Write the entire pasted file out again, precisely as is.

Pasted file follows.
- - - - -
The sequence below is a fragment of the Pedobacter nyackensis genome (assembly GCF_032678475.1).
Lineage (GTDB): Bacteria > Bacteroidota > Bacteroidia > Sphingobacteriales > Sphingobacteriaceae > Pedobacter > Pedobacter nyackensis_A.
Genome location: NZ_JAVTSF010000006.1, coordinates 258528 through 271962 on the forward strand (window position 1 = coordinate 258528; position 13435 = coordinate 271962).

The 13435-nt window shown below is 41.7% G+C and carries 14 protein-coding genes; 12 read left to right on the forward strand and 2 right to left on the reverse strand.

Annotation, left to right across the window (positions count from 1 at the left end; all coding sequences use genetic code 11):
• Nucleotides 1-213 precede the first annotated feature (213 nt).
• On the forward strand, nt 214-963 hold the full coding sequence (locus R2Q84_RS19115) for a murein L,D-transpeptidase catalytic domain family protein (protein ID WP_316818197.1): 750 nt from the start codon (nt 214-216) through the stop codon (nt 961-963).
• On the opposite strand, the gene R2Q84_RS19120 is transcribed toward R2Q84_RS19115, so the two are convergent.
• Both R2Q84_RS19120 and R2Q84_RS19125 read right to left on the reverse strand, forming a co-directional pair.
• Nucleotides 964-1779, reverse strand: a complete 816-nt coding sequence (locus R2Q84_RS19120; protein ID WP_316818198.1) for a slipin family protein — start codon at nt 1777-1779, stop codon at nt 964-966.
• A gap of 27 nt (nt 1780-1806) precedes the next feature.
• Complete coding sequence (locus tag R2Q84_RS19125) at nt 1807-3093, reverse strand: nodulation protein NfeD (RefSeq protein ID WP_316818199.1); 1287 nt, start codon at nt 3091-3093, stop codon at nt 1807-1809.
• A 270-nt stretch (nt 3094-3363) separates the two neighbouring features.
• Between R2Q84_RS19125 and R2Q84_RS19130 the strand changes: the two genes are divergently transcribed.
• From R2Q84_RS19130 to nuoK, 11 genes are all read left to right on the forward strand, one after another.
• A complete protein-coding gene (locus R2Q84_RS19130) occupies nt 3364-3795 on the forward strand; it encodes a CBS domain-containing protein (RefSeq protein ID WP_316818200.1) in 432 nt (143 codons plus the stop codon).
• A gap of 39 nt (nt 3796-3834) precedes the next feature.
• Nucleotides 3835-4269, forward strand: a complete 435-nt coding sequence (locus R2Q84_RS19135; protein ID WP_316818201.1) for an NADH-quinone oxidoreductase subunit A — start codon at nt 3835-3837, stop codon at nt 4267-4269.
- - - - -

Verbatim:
The sequence below is a fragment of the Pedobacter nyackensis genome (assembly GCF_032678475.1).
Lineage (GTDB): Bacteria > Bacteroidota > Bacteroidia > Sphingobacteriales > Sphingobacteriaceae > Pedobacter > Pedobacter nyackensis_A.
Genome location: NZ_JAVTSF010000006.1, coordinates 258528 through 271962 on the forward strand (window position 1 = coordinate 258528; position 13435 = coordinate 271962).

The 13435-nt window shown below is 41.7% G+C and carries 14 protein-coding genes; 12 read left to right on the forward strand and 2 right to left on the reverse strand.

Annotation, left to right across the window (positions count from 1 at the left end; all coding sequences use genetic code 11):
• Nucleotides 1-213 precede the first annotated feature (213 nt).
• On the forward strand, nt 214-963 hold the full coding sequence (locus R2Q84_RS19115) for a murein L,D-transpeptidase catalytic domain family protein (protein ID WP_316818197.1): 750 nt from the start codon (nt 214-216) through the stop codon (nt 961-963).
• On the opposite strand, the gene R2Q84_RS19120 is transcribed toward R2Q84_RS19115, so the two are convergent.
• Both R2Q84_RS19120 and R2Q84_RS19125 read right to left on the reverse strand, forming a co-directional pair.
• Nucleotides 964-1779, reverse strand: a complete 816-nt coding sequence (locus R2Q84_RS19120; protein ID WP_316818198.1) for a slipin family protein — start codon at nt 1777-1779, stop codon at nt 964-966.
• A gap of 27 nt (nt 1780-1806) precedes the next feature.
• Complete coding sequence (locus tag R2Q84_RS19125) at nt 1807-3093, reverse strand: nodulation protein NfeD (RefSeq protein ID WP_316818199.1); 1287 nt, start codon at nt 3091-3093, stop codon at nt 1807-1809.
• A 270-nt stretch (nt 3094-3363) separates the two neighbouring features.
• Between R2Q84_RS19125 and R2Q84_RS19130 the strand changes: the two genes are divergently transcribed.
• From R2Q84_RS19130 to nuoK, 11 genes are all read left to right on the forward strand, one after another.
• A complete protein-coding gene (locus R2Q84_RS19130) occupies nt 3364-3795 on the forward strand; it encodes a CBS domain-containing protein (RefSeq protein ID WP_316818200.1) in 432 nt (143 codons plus the stop codon).
• A gap of 39 nt (nt 3796-3834) precedes the next feature.
• Nucleotides 3835-4269, forward strand: a complete 435-nt coding sequence (locus R2Q84_RS19135; protein ID WP_316818201.1) for an NADH-quinone oxidoreductase subunit A — start codon at nt 3835-3837, stop codon at nt 4267-4269.